Will land-based casinos ever bet on bitcoin?
As cryptocurrencies boom in popularity, we explore the pros and cons of accepting these new types of payments.
If 2017 was defined by one thing, it was bitcoin.
Previously the preserve of a small band of techno-geeks and 'miners', the cryptocurrency has now been adopted by an army of amateur investors, even if the big banks and gambling sites continue to tread carefully.
By the end of the year, the digital currency had ballooned in value as everyone went racing off to find the next new coin to invest in.
But will this lead to a wider acceptance for casinos online?
Bitcoin has been on the radar of online gamblers for a few years, with it generally being accepted by gambling sites catering for unregulated markets with largely anonymous methods like cryptos.
After all, it is free to make transactions - though some online exchanges now charge a small fee - and, for the moment, there is still a financial advantage in investing in small amounts of digital currency.
But could land-based casinos also make the switch away from paper money and card transactions?
Some Vegas casinos have already started dabbling with bitcoin payments for things like food and rooms, while it's even easier when the payer uses a handy mobile phone app.
So, what is stopping jackpots eventually being paid out in digital coins?
1. Which coins should casinos actually accept?
At the moment, digital currencies struggle for supremacy like Apple and Windows or VHS and Betamax. Which one will win out in the end, and will the others vanish into obscurity?
Does a casino go the whole hog and accept all cryptocurrencies, or just the biggest in terms of liquidity?
If bitcoin were to be accepted as a valid digital currency and is overtaken by litecoin or Ethereum, then casinos may have to change their payment methods on a weekly basis.
For example, Ethereum is already being touted as the "smarter" choice for cryptocurrency users going forward due to its faster transaction times and smart contracts.
2. The conversion issue
Bitcoin was set up as a rival to traditional centralised currencies but, in the real world, is ultimately converted back into USD, EUR or GBP to be transferred to merchants' banks.
In a local casino in Vegas, how will the casinos treat these non-USD payments, especially with the value of bitcoin so volatile?
Some Vegas casinos already accept bitcoin to pay for food and accommodation, but the coins are converted into USD first before being used, with no actual bitcoins ever being transferred.
Further to this, how will slots manufacturers cope with converting machines to cope with this new form of currency?
3. Money-laundering and fraud
Governments in the UK and across the EU are already concerned that bitcoin is being used for money-laundering purposes.
If states decide to regulate digital currencies and force users to disclose their identities, then it would ruin the anonymity currently enjoyed by bitcoin users.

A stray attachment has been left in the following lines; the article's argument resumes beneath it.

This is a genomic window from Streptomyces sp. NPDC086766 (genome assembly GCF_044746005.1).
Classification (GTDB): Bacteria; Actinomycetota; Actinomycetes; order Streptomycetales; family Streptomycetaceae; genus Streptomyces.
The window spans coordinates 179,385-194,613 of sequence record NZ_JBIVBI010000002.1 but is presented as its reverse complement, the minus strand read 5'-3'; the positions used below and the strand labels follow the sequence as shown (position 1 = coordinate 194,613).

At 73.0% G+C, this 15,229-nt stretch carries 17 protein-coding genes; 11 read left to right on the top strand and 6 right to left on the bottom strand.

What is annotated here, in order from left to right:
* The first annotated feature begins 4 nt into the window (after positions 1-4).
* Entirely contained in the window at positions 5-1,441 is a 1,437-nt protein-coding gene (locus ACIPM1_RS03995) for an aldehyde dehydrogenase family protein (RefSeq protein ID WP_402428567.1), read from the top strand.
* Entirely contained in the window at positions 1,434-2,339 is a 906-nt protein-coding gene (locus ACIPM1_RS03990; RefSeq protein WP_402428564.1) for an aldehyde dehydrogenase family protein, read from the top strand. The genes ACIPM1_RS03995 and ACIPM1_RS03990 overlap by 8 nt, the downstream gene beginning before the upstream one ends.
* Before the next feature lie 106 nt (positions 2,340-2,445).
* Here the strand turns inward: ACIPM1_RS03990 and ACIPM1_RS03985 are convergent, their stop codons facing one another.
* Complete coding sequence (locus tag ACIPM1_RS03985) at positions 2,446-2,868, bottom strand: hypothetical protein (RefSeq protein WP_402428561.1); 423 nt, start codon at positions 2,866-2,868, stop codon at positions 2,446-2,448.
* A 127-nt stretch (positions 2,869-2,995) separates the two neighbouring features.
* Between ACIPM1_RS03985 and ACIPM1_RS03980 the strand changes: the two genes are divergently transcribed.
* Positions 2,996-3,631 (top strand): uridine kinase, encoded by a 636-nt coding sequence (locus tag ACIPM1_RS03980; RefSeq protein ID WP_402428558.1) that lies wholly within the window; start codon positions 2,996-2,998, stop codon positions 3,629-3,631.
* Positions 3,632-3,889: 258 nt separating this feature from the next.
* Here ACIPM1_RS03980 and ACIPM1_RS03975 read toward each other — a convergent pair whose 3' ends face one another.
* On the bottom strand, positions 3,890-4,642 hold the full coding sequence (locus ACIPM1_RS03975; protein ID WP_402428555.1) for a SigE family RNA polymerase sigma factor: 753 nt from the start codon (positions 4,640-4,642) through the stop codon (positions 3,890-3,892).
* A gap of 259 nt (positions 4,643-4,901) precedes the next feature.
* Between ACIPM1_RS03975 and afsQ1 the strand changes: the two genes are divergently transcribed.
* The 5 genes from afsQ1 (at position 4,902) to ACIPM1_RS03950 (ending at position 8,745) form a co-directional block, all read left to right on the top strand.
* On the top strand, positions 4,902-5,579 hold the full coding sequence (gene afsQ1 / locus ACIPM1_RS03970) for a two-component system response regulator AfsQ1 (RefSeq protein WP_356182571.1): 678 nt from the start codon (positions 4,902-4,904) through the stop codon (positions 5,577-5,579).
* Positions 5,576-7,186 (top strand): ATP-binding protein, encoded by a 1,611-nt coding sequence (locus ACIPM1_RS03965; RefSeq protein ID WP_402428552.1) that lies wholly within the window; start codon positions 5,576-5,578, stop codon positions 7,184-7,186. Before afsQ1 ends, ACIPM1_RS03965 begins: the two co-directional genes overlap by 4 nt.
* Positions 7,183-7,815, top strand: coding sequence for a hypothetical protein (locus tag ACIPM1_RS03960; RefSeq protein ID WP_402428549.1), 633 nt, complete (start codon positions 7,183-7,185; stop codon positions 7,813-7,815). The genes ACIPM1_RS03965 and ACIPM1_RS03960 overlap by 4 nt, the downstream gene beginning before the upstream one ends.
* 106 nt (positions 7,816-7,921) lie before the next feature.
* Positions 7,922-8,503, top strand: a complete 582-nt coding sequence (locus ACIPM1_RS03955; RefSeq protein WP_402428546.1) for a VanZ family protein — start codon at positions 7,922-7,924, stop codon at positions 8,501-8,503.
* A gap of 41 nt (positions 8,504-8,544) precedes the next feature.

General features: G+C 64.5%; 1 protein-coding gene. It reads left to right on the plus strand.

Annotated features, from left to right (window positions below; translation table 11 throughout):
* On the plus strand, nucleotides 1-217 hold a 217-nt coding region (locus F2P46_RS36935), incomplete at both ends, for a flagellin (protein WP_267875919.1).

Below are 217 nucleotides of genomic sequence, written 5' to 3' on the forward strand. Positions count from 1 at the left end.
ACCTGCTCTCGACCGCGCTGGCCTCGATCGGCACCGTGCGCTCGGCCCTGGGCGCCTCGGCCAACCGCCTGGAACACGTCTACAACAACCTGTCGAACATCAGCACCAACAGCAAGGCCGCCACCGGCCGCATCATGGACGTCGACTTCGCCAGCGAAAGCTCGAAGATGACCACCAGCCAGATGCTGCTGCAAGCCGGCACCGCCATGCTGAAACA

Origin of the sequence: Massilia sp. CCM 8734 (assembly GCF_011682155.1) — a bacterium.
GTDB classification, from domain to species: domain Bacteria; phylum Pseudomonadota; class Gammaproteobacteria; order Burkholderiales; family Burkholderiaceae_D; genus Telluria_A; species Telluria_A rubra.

US state authorities are also looking at ways of cracking down on suspicious transactions, with money-laundering cases still cropping up in the USA as millions flow in and out of Vegas casinos.
By accepting totally anonymous payments, it may give fuel to the argument that bitcoin can be abused by criminal gangs.
4. Server security
As a decentralised payment system, bitcoin and its altcoin rivals don't enjoy the same protection against fraud as, say, a USD bank account would.
Even in areas of the US that have regulated online gambling like New Jersey, some payment providers like VISA and Mastercard have been wary about approving perfectly legal payments.
So far, only a handful of poker and casino websites accept bitcoin or rival altcoins like litecoin. There is also little regulation on providers and even less security if your cryptocurrency gets hacked or goes missing.
By its very nature, bitcoin provides a security nightmare for casinos wanting to protect their vaults. One solution is to adopt an alternate coin like Monero, a growing bitcoin rival that applies privacy to every transaction made.
But that's not part of bitcoin's make-up.
5. Hard currency is still king
Big gaming centres like Las Vegas are increasingly bringing in a younger, 'millennial' crowd.
Over time, this crowd may want to turn up to Sin City with no hard cash at all and pay for everything with bitcoin and digital currency.
And many speculators do envisage a future where cryptocurrency will be the accepted norm.
But for now, like the major banks, Nevada and other gaming capitals deal solely in cold, hard greenbacks.
Play the market, but keep hold of your cash
Vegas is moving towards bitcoin payments for some services like hotels and food.
The reason that gambling and casino-floor activities are excluded from this arrangement are concerns from Nevada gaming regulators.
So, until the jitters subside, bitcoin and alt-coins will just have to remain in the online casino cashier drop-down menu.